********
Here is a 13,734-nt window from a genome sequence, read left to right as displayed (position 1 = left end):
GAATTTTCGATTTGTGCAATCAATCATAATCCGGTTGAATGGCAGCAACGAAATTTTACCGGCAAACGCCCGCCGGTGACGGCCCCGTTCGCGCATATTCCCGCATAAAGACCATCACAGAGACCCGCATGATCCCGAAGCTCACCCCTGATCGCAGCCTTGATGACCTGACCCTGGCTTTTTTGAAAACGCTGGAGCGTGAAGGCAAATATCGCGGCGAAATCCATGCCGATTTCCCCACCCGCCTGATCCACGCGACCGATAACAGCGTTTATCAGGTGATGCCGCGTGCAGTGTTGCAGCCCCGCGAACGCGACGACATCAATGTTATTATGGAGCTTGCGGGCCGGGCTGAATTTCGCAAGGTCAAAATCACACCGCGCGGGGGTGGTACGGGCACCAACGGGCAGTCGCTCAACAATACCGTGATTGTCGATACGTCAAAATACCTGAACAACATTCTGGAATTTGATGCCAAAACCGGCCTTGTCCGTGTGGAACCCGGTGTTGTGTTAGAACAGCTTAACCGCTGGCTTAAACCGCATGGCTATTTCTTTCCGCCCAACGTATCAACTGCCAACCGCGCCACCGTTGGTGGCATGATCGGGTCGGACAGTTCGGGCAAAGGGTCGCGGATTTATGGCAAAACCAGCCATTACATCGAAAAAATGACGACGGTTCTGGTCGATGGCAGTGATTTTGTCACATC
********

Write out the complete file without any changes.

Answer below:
Here is a 13,734-nt window from a genome sequence, read left to right as displayed (position 1 = left end):
GAATTTTCGATTTGTGCAATCAATCATAATCCGGTTGAATGGCAGCAACGAAATTTTACCGGCAAACGCCCGCCGGTGACGGCCCCGTTCGCGCATATTCCCGCATAAAGACCATCACAGAGACCCGCATGATCCCGAAGCTCACCCCTGATCGCAGCCTTGATGACCTGACCCTGGCTTTTTTGAAAACGCTGGAGCGTGAAGGCAAATATCGCGGCGAAATCCATGCCGATTTCCCCACCCGCCTGATCCACGCGACCGATAACAGCGTTTATCAGGTGATGCCGCGTGCAGTGTTGCAGCCCCGCGAACGCGACGACATCAATGTTATTATGGAGCTTGCGGGCCGGGCTGAATTTCGCAAGGTCAAAATCACACCGCGCGGGGGTGGTACGGGCACCAACGGGCAGTCGCTCAACAATACCGTGATTGTCGATACGTCAAAATACCTGAACAACATTCTGGAATTTGATGCCAAAACCGGCCTTGTCCGTGTGGAACCCGGTGTTGTGTTAGAACAGCTTAACCGCTGGCTTAAACCGCATGGCTATTTCTTTCCGCCCAACGTATCAACTGCCAACCGCGCCACCGTTGGTGGCATGATCGGGTCGGACAGTTCGGGCAAAGGGTCGCGGATTTATGGCAAAACCAGCCATTACATCGAAAAAATGACGACGGTTCTGGTCGATGGCAGTGATTTTGTCACATC